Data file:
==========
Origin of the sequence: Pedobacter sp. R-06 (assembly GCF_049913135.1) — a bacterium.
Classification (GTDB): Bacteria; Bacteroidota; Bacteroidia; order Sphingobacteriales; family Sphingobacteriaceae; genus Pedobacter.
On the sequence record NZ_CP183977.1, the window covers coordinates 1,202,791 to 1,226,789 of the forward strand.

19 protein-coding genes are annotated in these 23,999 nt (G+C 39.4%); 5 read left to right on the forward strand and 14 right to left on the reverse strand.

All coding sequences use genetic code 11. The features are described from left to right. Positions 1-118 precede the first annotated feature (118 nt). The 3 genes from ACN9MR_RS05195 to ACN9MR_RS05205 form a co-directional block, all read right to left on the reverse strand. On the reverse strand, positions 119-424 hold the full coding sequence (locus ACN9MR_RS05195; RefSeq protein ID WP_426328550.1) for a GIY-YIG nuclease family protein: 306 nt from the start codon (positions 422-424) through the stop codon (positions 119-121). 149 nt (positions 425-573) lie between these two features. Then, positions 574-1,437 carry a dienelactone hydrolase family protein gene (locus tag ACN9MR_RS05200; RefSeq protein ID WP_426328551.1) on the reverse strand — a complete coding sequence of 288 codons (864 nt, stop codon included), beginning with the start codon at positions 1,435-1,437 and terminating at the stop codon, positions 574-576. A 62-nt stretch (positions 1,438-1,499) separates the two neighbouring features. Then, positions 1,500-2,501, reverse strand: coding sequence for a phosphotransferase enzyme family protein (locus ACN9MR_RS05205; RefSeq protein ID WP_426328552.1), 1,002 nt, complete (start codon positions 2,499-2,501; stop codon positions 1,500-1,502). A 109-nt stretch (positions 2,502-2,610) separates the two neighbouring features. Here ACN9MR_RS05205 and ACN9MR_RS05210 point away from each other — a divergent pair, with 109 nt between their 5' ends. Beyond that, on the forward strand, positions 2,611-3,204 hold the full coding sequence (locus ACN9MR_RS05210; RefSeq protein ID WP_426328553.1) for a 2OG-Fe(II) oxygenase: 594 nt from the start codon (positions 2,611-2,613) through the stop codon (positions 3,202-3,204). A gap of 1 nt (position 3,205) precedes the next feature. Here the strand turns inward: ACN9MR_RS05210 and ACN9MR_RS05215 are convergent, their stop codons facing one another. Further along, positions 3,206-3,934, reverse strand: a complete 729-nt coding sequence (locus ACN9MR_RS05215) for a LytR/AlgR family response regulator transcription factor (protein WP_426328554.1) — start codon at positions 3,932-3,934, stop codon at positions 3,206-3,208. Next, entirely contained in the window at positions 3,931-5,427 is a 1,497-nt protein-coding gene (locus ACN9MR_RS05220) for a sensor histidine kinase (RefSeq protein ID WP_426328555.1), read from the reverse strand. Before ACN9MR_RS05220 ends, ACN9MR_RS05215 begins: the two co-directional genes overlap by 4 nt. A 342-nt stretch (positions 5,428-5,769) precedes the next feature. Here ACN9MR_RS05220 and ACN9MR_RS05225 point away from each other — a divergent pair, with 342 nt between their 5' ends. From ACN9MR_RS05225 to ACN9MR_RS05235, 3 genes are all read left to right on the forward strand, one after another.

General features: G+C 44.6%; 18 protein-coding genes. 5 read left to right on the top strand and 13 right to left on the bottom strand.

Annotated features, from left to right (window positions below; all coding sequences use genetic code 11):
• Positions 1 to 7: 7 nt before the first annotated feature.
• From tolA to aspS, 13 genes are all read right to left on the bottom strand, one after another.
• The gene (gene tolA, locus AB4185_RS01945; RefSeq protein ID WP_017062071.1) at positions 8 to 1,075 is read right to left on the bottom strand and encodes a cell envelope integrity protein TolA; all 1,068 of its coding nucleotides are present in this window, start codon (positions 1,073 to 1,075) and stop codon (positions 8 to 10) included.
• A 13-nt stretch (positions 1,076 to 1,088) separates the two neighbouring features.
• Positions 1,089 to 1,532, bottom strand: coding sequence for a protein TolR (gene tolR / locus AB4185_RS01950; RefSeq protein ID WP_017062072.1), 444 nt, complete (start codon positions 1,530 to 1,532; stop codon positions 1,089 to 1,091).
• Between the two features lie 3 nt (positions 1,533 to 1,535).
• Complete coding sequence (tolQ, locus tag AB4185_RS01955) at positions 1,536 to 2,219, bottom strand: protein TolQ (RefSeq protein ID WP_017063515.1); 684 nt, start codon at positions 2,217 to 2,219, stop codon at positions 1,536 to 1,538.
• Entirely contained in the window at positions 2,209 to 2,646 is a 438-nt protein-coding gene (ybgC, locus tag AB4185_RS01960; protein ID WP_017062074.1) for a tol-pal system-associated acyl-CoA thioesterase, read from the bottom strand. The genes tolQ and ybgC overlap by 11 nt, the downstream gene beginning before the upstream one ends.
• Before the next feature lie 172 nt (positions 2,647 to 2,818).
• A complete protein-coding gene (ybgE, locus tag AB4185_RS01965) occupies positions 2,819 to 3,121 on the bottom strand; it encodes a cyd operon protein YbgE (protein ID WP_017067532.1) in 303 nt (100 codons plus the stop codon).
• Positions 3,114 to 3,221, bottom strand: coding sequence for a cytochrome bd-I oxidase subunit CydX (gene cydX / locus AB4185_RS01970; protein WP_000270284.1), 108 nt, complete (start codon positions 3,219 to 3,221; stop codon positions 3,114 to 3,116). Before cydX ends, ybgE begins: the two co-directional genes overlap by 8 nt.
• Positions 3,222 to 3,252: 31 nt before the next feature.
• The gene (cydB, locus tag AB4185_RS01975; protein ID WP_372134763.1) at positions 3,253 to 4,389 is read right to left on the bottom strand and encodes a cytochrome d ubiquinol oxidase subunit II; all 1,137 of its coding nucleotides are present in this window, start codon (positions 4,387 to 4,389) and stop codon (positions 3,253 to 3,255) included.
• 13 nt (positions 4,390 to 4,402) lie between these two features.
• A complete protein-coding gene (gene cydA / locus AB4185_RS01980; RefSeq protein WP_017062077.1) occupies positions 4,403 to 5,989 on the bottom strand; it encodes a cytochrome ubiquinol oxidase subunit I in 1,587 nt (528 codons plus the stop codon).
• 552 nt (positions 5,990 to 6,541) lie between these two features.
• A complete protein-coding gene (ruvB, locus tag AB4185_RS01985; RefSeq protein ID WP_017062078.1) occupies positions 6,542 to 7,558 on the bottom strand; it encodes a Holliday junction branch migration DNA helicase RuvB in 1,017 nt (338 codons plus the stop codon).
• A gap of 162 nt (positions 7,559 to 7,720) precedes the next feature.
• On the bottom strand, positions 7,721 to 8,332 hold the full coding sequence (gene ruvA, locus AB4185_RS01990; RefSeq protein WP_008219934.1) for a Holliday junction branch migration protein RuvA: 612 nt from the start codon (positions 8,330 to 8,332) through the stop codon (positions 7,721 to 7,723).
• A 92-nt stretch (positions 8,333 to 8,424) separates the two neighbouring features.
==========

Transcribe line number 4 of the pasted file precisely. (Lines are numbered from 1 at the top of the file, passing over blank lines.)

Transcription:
19 protein-coding genes are annotated in these 23,999 nt (G+C 39.4%); 5 read left to right on the forward strand and 14 right to left on the reverse strand.